I must also mention the extensive work being done through Hume Volunteer Gateway which is an extensive program matching individuals to suitable volunteer opportunities based on interests, skills and needs. Hume Global Learning Centres are central to this process, hosting Expo’s that deliver information and training and of course utilising volunteers themselves.
I also love what the learning centres have able to achieve in their children’s areas.
Today I met with Margaret Griffith, Education and Community Program Manager at Melbourne Museum. Margaret talked about the public program that was delivered during the Commonwealth Games 2006 and the Spirit of the Games exhibition that opened in the touring hall of Melbourne Museum a mere seventy two hours after the opening ceremony. The exhibition featured props, costumes and uniforms from the ceremony as well as objects, film footage and information about the history of the Commonwealth Games, especially the Empire Games (precursor to the Commonwealth Games) held in Sydney in 1938; the 1962 Commonwealth Games in Perth, and the 1982 Brisbane Games.
As with London 2012, the cultural institutions had correctly anticipated that their visitor figures would fall during the period of the Games. However a program must be delivered during this time, as with all holiday periods, and the museum tied in the normal holiday program with a Commonwealth theme. They also offered teacher professional development – primarily aimed at those involved in delivering courses in design & technology, media, studio arts, visual communication and anyone else using the Commonwealth Games as a theme in their classroom. This included a talk by the baton designer, Paul Charlwood, and a showing of the film, Wired to Win about how the human brain deals with competitive sport, at the IMAX Theatre next door. Margaret noted that although the CPD opportunity was well attended, it was not followed up by many class visits to the exhibition itself.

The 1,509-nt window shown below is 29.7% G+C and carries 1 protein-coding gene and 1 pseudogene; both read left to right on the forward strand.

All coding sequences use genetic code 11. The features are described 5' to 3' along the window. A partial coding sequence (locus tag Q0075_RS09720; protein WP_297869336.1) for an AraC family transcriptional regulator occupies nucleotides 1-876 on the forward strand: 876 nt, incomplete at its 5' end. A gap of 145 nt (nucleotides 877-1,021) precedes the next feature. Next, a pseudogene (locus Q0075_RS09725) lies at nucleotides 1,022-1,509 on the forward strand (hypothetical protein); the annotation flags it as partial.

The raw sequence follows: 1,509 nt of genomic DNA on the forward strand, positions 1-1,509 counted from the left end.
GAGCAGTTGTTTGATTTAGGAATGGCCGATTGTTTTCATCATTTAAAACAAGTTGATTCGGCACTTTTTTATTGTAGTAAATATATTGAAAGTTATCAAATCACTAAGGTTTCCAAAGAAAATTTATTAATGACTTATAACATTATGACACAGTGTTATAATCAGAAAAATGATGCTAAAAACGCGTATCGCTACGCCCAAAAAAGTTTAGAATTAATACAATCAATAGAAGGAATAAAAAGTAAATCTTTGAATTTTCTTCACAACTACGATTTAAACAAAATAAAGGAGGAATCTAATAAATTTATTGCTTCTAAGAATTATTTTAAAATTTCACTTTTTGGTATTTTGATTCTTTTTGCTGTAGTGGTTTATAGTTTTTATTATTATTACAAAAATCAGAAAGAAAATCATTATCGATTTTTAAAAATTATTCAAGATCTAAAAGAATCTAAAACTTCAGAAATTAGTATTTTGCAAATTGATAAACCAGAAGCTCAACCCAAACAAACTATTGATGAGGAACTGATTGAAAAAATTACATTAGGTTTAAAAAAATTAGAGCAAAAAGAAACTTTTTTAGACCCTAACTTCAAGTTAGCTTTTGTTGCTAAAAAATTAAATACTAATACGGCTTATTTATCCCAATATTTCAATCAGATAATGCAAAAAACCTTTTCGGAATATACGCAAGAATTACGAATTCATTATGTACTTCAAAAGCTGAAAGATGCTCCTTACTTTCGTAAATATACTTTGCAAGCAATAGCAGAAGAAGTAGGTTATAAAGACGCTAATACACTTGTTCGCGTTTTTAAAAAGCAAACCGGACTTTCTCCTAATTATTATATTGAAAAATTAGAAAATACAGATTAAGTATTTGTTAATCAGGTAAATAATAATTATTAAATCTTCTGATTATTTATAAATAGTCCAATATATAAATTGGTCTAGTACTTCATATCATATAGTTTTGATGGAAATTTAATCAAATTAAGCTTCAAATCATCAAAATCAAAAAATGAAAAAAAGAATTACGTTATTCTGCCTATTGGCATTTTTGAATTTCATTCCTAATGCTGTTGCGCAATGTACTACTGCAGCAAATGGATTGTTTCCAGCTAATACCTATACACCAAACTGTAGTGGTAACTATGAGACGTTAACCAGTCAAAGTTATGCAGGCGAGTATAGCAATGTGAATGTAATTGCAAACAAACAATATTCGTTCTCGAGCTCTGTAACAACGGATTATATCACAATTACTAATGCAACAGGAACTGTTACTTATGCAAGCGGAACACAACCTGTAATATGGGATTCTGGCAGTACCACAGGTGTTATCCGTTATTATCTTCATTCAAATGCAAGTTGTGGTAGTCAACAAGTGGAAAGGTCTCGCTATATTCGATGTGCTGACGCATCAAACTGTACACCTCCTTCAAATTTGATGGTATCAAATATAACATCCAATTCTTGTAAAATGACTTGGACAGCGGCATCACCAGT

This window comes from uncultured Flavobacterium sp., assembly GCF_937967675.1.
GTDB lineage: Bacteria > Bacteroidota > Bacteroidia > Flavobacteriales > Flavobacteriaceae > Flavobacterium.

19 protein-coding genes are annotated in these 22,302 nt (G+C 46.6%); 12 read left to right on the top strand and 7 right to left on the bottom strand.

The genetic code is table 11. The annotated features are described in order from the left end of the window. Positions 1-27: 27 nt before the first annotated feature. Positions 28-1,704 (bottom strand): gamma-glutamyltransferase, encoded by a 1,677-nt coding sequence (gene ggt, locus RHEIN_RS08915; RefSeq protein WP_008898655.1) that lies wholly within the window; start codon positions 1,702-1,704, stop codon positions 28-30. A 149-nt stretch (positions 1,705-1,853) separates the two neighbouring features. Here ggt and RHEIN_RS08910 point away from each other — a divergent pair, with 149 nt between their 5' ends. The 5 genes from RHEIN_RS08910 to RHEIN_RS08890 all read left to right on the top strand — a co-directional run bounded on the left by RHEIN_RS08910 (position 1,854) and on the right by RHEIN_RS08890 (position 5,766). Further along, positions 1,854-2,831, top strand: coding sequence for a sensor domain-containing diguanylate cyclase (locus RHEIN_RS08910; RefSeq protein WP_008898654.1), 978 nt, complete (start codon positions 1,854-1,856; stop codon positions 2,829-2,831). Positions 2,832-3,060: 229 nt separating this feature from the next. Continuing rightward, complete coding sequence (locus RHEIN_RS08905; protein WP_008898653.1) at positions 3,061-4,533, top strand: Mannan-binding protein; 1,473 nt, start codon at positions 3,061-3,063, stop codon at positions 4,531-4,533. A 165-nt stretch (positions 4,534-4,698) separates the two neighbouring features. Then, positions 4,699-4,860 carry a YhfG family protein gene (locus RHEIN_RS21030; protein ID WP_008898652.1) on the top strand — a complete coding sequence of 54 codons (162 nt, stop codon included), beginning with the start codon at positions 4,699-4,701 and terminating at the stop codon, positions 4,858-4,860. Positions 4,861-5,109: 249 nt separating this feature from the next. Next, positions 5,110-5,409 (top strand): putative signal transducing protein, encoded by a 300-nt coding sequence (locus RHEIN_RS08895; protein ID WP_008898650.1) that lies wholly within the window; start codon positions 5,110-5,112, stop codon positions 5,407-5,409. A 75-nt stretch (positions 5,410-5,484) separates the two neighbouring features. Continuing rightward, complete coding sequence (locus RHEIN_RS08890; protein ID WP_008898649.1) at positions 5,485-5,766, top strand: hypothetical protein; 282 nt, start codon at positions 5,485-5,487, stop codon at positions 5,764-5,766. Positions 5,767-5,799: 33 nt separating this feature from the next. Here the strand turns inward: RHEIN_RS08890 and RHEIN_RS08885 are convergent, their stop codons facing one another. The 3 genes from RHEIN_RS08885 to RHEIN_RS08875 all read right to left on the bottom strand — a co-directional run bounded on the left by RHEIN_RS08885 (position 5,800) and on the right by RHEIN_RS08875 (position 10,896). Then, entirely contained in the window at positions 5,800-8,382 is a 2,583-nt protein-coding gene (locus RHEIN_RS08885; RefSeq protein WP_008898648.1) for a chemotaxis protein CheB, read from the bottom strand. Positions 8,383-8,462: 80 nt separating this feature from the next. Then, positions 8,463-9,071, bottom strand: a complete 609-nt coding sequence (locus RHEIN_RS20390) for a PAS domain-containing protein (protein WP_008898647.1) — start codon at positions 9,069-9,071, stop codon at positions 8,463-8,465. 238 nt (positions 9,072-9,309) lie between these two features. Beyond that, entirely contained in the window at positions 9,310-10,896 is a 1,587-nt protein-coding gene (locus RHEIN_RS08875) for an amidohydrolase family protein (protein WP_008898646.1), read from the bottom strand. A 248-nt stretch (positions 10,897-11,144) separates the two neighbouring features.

Given the very short timescale between the opening ceremony and the Spirit of the Games exhibition, Margaret gave me a document that provided some very interesting insights by the assistant curator Adrian Regan. These focused on the inception of the idea for The Flying Tram through to its not altogether smooth journey onto the stage; the Canoe which was central to the indigenous segment of the ceremony; and the stylistic decisions and challenges involved in creating Stellar – the character of a fantasy duck woman who morphed into a modern woman as the ceremony progressed. I can’t wait to see the props and footage that emerge from the opening ceremony of Glasgow 2014, hear the stories that evolve from them and incorporate my knowledge of these into the programs and activities that we will eventually offer using the library collections that we gather.